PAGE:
Have you ever had a crappy day and just wanted to indulge in a large pizza followed by a chocolate bar? A new study has found craving fatty foods is linked to our emotions.
The authors of the study discovered that the hormones in our stomachs appear to communicate directly with our brains, independent of any feelings we have about a particular food.
The study authors found that emotional eating operates on a biological as well as psychological level.
Volunteers who took part in the small study were feed by unmarked tubes. One contained a solution of saturated fatty acids and the other a saline control solution.
The researchers then played the volunteers sad classical music and presented them with sad images. They discovered that those that had the saline control solution found the sad music much more depressing then those who had fatty acids in their stomachs.
The participants were given MRI brain scans during the experiment and they found that the fatty solution appeared to dampen activity in parts of the brain that are involved in sadness and that responded to the gloomy music. "Eating fat seems to make us less vulnerable to sad emotions, even if we don't know we're eating fat," points out psychiatrist Dr. Lukas Van Oudenhove, co-author of the study.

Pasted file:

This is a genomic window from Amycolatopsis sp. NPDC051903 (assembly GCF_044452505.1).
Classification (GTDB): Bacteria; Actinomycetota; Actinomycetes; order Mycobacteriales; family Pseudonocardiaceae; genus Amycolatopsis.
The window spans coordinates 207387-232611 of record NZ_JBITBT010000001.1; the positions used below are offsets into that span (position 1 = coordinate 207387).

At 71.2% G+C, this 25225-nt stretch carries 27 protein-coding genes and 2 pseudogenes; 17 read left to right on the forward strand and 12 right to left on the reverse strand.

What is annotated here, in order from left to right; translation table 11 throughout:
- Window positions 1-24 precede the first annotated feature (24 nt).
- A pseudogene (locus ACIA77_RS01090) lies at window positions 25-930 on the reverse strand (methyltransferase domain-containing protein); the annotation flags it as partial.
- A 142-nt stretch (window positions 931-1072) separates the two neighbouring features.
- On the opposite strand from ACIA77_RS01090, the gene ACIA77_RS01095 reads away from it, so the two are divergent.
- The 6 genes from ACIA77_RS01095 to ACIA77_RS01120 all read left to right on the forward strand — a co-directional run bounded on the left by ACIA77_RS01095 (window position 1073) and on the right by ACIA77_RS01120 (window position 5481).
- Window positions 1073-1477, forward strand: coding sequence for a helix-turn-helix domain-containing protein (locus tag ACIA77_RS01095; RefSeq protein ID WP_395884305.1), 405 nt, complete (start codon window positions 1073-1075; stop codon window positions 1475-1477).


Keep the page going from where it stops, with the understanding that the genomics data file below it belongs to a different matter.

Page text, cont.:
But while this may explain why you reach out for junk food for comfort this is also bad as we are faced with everyday stresses and shouldn't be turning to fatty foods to help with those feelings.
Giovanni Cizza, M.D., an obesity and neuroendocrinology researcher at the National Institute of Diabetes and Digestive and Kidney Diseases in the UK, said "evolution has provided us with, if you wish, an over-the-counter anti-anxiety or anti-sadness product.
Maybe if you're sad and you feel like that chocolate could help you, go for it. Don't feel too guilty, but try to limit what you eat and maybe later cut down on something else."